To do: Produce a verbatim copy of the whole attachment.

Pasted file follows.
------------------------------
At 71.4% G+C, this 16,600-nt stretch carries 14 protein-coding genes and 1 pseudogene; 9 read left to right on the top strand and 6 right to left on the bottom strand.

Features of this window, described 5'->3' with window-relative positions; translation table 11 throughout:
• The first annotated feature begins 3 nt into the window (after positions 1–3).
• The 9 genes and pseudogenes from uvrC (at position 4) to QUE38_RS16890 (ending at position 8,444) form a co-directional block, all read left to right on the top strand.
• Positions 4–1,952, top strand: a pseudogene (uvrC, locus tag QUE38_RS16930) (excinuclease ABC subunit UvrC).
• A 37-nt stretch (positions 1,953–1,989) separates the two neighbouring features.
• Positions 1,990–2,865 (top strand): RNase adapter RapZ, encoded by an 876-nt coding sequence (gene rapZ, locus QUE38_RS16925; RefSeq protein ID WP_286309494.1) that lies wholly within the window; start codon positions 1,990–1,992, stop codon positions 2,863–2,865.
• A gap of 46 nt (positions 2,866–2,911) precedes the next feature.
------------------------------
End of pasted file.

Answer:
At 71.4% G+C, this 16,600-nt stretch carries 14 protein-coding genes and 1 pseudogene; 9 read left to right on the top strand and 6 right to left on the bottom strand.

Features of this window, described 5'->3' with window-relative positions; translation table 11 throughout:
• The first annotated feature begins 3 nt into the window (after positions 1–3).
• The 9 genes and pseudogenes from uvrC (at position 4) to QUE38_RS16890 (ending at position 8,444) form a co-directional block, all read left to right on the top strand.
• Positions 4–1,952, top strand: a pseudogene (uvrC, locus tag QUE38_RS16930) (excinuclease ABC subunit UvrC).
• A 37-nt stretch (positions 1,953–1,989) separates the two neighbouring features.
• Positions 1,990–2,865 (top strand): RNase adapter RapZ, encoded by an 876-nt coding sequence (gene rapZ, locus QUE38_RS16925; RefSeq protein ID WP_286309494.1) that lies wholly within the window; start codon positions 1,990–1,992, stop codon positions 2,863–2,865.
• A gap of 46 nt (positions 2,866–2,911) precedes the next feature.